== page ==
The curtain had been up about five minutes when Mr. Warner fell forward on the shoulders of a man sitting in front of him. He was carried by the ushers and his son into the lobby, and Dr. Rogers of the Manhattan Life attempted to restore him to consciousness. He died about twenty minutes after he was taken into the lobby and his body was removed to a waiting room.

The performance went on after the momentary excitement and curiosity caused by the incident had subsided. Coroner Hoeber gave a permit for the removal of the body to an undertaker, and young Mr. Warner notified his mother and sister of Mr. Warner's death.

The main facts of Mr. Warner's life are thus given by an exchange:

Gen. Warner was one of Albany's foremost citizens and was postmaster under President Harrison. He was born at Middlebury in 1836, and when 19 years old entered West Point in the class with Gen. Wilson, Gen. Merritt and Gen. Horace Porter.

Lieut. Warner at the outbreak of the civil war was called to the defense of Washington and was made colonel of the 11th Vermont volunteers.

The bravery and ability of the young officer soon attracted attention and he was made a brevet brigadier general of volunteers for gallant and meritorious service at Spotsylvania. During the Shenandoah campaign he won distinction and at the storming of Flint Hill, Fisher's Hill and Cedar Creek his leadership proved irresistible.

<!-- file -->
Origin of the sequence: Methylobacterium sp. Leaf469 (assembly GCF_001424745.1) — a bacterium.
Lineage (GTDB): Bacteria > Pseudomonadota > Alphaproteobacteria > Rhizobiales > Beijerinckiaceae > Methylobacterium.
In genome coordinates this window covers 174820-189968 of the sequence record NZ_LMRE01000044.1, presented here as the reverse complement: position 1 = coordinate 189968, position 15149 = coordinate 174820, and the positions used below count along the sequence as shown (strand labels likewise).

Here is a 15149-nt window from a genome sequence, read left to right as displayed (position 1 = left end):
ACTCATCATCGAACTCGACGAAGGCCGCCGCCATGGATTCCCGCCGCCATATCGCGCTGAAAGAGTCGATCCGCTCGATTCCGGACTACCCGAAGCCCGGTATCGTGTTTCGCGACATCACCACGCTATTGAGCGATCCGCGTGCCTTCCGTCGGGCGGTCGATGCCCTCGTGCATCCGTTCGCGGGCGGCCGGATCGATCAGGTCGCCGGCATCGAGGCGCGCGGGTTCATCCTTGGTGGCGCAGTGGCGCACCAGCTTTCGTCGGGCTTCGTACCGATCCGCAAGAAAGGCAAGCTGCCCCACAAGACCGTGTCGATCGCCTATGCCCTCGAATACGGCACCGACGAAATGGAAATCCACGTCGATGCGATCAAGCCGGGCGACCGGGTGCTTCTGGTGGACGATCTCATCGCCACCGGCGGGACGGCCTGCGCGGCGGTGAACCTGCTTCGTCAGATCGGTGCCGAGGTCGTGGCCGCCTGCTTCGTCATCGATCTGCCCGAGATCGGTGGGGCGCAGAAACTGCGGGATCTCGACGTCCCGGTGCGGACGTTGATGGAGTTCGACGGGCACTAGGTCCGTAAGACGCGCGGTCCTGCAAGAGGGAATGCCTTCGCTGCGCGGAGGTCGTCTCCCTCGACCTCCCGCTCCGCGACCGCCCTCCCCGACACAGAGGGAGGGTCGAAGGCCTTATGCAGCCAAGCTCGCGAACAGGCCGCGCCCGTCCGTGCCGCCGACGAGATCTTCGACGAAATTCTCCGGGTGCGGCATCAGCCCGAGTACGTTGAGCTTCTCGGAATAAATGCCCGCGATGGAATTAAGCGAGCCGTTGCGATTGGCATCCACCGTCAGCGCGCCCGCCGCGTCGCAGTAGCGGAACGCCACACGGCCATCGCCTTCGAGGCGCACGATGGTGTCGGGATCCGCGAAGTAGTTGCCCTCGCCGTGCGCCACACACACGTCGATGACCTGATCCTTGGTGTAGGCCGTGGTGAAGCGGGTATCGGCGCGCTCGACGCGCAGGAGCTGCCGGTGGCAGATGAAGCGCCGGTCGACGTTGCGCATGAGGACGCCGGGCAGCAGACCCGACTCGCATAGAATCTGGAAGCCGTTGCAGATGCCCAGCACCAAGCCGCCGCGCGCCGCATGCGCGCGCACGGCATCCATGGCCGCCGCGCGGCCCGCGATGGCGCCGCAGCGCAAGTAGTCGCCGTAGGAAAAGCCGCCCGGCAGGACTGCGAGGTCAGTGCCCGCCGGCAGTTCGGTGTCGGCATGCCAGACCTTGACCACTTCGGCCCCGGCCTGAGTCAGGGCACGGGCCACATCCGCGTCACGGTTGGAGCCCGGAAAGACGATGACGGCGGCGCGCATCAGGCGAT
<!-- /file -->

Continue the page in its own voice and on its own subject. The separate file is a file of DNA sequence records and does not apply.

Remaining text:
The government further recognized him by conferring upon him in succession the rank of brevet lieutenant colonel and colonel in the regular army. During Gen. Grant's siege of Petersburg Gen. Warner commanded a brilliant assault on the enemy's intrenchments on March 26 and again in April 30.

He took an active part in the battles of Virginia and took part in the battle of Sailor's Creek, one of the closing engagements of the war. He witnessed the surrender of Appomattox. At the close of the rebellion he was a brigadier general of volunteers.

In 1866 he resigned and from that time on had been a resident of Albany. Soon after his settlement there he purchased an interest in the Albany Card and paper company and became its president. He was also a director of the Commercial bank and the Mutual Life Insurance company of Springfield. He was a trustee of the Second Presbyterian church. His appointment as postmaster was a personal one by President Harrison, the two having been close friends. Gen. Warner is survived by a widow and two children.

Source: Middlebury Register, March 19, 1897.
Courtesy of Tom Boudreau.